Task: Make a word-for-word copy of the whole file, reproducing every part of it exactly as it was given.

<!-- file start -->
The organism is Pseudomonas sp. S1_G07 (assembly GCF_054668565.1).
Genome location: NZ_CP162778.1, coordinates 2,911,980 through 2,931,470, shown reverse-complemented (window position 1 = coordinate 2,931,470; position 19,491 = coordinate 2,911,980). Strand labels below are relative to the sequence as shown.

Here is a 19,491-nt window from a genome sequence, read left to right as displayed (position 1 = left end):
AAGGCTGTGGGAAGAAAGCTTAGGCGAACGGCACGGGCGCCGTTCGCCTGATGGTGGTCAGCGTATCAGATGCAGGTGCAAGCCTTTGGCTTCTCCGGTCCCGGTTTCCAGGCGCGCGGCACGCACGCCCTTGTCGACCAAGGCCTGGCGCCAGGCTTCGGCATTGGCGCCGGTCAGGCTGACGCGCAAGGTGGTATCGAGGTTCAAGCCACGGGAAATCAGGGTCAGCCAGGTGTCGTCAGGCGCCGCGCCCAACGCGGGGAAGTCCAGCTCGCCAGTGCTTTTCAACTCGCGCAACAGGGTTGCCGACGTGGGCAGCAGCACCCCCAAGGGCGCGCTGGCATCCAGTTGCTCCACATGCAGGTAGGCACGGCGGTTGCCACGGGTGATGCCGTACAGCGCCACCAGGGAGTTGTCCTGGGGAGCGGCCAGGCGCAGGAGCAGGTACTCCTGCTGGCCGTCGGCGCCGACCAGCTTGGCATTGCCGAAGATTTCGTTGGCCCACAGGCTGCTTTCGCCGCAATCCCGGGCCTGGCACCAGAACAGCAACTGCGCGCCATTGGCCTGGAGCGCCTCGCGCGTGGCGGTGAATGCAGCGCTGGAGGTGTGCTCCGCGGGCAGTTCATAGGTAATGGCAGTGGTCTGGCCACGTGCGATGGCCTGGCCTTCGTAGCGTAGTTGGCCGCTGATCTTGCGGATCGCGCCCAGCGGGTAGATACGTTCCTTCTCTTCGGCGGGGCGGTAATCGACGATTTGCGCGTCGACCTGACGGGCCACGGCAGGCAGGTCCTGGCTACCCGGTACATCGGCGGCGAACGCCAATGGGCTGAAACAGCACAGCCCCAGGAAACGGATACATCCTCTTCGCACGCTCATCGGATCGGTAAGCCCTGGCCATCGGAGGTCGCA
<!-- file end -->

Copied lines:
The organism is Pseudomonas sp. S1_G07 (assembly GCF_054668565.1).
Genome location: NZ_CP162778.1, coordinates 2,911,980 through 2,931,470, shown reverse-complemented (window position 1 = coordinate 2,931,470; position 19,491 = coordinate 2,911,980). Strand labels below are relative to the sequence as shown.

Here is a 19,491-nt window from a genome sequence, read left to right as displayed (position 1 = left end):
AAGGCTGTGGGAAGAAAGCTTAGGCGAACGGCACGGGCGCCGTTCGCCTGATGGTGGTCAGCGTATCAGATGCAGGTGCAAGCCTTTGGCTTCTCCGGTCCCGGTTTCCAGGCGCGCGGCACGCACGCCCTTGTCGACCAAGGCCTGGCGCCAGGCTTCGGCATTGGCGCCGGTCAGGCTGACGCGCAAGGTGGTATCGAGGTTCAAGCCACGGGAAATCAGGGTCAGCCAGGTGTCGTCAGGCGCCGCGCCCAACGCGGGGAAGTCCAGCTCGCCAGTGCTTTTCAACTCGCGCAACAGGGTTGCCGACGTGGGCAGCAGCACCCCCAAGGGCGCGCTGGCATCCAGTTGCTCCACATGCAGGTAGGCACGGCGGTTGCCACGGGTGATGCCGTACAGCGCCACCAGGGAGTTGTCCTGGGGAGCGGCCAGGCGCAGGAGCAGGTACTCCTGCTGGCCGTCGGCGCCGACCAGCTTGGCATTGCCGAAGATTTCGTTGGCCCACAGGCTGCTTTCGCCGCAATCCCGGGCCTGGCACCAGAACAGCAACTGCGCGCCATTGGCCTGGAGCGCCTCGCGCGTGGCGGTGAATGCAGCGCTGGAGGTGTGCTCCGCGGGCAGTTCATAGGTAATGGCAGTGGTCTGGCCACGTGCGATGGCCTGGCCTTCGTAGCGTAGTTGGCCGCTGATCTTGCGGATCGCGCCCAGCGGGTAGATACGTTCCTTCTCTTCGGCGGGGCGGTAATCGACGATTTGCGCGTCGACCTGACGGGCCACGGCAGGCAGGTCCTGGCTACCCGGTACATCGGCGGCGAACGCCAATGGGCTGAAACAGCACAGCCCCAGGAAACGGATACATCCTCTTCGCACGCTCATCGGATCGGTAAGCCCTGGCCATCGGAGGTCGCA